Politics & Government

All-gender bathroom bill passes California Assembly

Breaking with Republican-led states and cities that have moved to restrict bathroom use, the California Assembly on Monday passed legislation requiring all single-stall bathrooms to be open to people of any gender.
Breaking with Republican-led states and cities that have moved to restrict bathroom use, the California Assembly on Monday passed legislation requiring all single-stall bathrooms to be open to people of any gender. Associated Press, file

Breaking with Republican-led states and cities that have moved to restrict bathroom use, the California Assembly on Monday passed legislation requiring all single-stall bathrooms to be open to people of any gender.

As the plight of transgender people has opened a new front in civil rights fights, some elected officials have sought to require people to use bathrooms matching their sex assigned at birth. The U.S. Justice Department has said such a law in North Carolina violates the Civil Rights Act, prompting a lawsuit, and Houston voters defeated an ordinance barring discrimination against gays and transgender people after a campaign in which bathroom use featured heavily.

Things have gone differently in California. In 2013, legislators passed a law allowing students to use bathrooms or join teams corresponding to their gender identities. An effort to overturn that law failed.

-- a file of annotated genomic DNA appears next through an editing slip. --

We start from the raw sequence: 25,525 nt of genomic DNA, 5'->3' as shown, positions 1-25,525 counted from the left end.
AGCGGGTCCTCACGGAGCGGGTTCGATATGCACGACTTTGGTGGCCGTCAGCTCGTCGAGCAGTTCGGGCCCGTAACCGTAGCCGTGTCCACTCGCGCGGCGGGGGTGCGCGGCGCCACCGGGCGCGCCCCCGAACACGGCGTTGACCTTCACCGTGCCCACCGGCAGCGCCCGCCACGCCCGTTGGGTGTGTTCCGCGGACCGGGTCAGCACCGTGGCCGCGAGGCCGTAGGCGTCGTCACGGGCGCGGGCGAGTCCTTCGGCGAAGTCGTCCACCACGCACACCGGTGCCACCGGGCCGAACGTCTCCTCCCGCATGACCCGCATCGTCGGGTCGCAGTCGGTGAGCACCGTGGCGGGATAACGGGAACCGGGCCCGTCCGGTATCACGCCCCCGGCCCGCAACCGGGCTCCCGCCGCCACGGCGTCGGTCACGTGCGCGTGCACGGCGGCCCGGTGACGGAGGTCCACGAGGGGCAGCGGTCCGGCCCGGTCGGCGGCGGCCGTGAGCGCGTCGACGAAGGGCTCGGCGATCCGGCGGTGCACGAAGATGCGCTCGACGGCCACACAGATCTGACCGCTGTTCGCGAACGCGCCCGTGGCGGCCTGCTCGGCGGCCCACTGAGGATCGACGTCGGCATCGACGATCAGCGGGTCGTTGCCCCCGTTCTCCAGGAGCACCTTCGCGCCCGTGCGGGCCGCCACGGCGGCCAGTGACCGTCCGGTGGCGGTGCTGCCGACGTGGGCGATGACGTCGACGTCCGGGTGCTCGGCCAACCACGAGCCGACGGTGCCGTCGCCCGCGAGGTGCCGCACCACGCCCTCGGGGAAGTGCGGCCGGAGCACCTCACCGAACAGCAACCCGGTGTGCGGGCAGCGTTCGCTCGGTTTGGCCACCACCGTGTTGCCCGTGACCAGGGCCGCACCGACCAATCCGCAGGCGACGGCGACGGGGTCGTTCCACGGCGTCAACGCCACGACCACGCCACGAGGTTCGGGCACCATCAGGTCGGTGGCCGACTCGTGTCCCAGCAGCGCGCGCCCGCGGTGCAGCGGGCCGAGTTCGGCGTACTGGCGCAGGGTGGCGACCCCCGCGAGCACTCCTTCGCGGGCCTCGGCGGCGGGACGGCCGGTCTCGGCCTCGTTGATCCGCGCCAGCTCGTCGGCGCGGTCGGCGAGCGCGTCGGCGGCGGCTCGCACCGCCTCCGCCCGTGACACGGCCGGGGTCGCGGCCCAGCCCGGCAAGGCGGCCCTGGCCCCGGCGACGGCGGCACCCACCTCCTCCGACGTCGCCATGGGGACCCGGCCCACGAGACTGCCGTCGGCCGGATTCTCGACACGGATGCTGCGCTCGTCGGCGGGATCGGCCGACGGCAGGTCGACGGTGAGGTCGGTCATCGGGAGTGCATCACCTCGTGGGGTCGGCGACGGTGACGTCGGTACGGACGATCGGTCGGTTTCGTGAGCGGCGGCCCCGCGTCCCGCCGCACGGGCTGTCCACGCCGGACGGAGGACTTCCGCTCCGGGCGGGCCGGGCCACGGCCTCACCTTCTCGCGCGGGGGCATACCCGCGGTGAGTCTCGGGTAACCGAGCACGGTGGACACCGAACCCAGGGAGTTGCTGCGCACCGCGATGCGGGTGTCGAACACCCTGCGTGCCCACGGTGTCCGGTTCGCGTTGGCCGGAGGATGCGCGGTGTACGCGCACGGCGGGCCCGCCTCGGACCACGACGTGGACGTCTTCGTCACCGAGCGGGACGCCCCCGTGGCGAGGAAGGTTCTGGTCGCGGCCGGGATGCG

Building on that, Assembly Bill 1732 would mandate that any single-occupancy restroom in any business, public place or government agency to be designated “all-gender.” Sponsored by Equality California and the California branch of the National Organization for Women, the measure drew no formal opposition from government or business groups. Its sole institutional critic was the California Right to Life Committee.

The measure passed on a 52-18 vote, with three Republicans voting in favor.

“While other states are making it tougher and more political to use a bathroom, today we can make it easier,” said Assemblyman Phil Ting, D-San Francisco, the bill’s author.

That rationale made little sense to Assemblyman James Gallagher, R-Yuba City, who said the bill would impose a disproportionate burden on businesses. He argued transgender people can already use the single-occupancy bathroom that makes them comfortable, and said he sometimes takes his young daughters into vacant women’s rooms.

“I’ll go in there and no one will care,” said Gallagher, arguing that “There’s virtually no one who’s inconvenienced by the status quo.”

Gallagher stirred disbelieving murmurs from colleagues when he warned the law would subject people identifying as women to the “pee seat” caused by men who had used the bathroom first.

“I don’t think because your aim is bad makes you in some kind of special category that you must have your own bathroom,” responded Assemblywoman Susan Eggman, D-Stockton.

This story originally appeared on SacBee.com.

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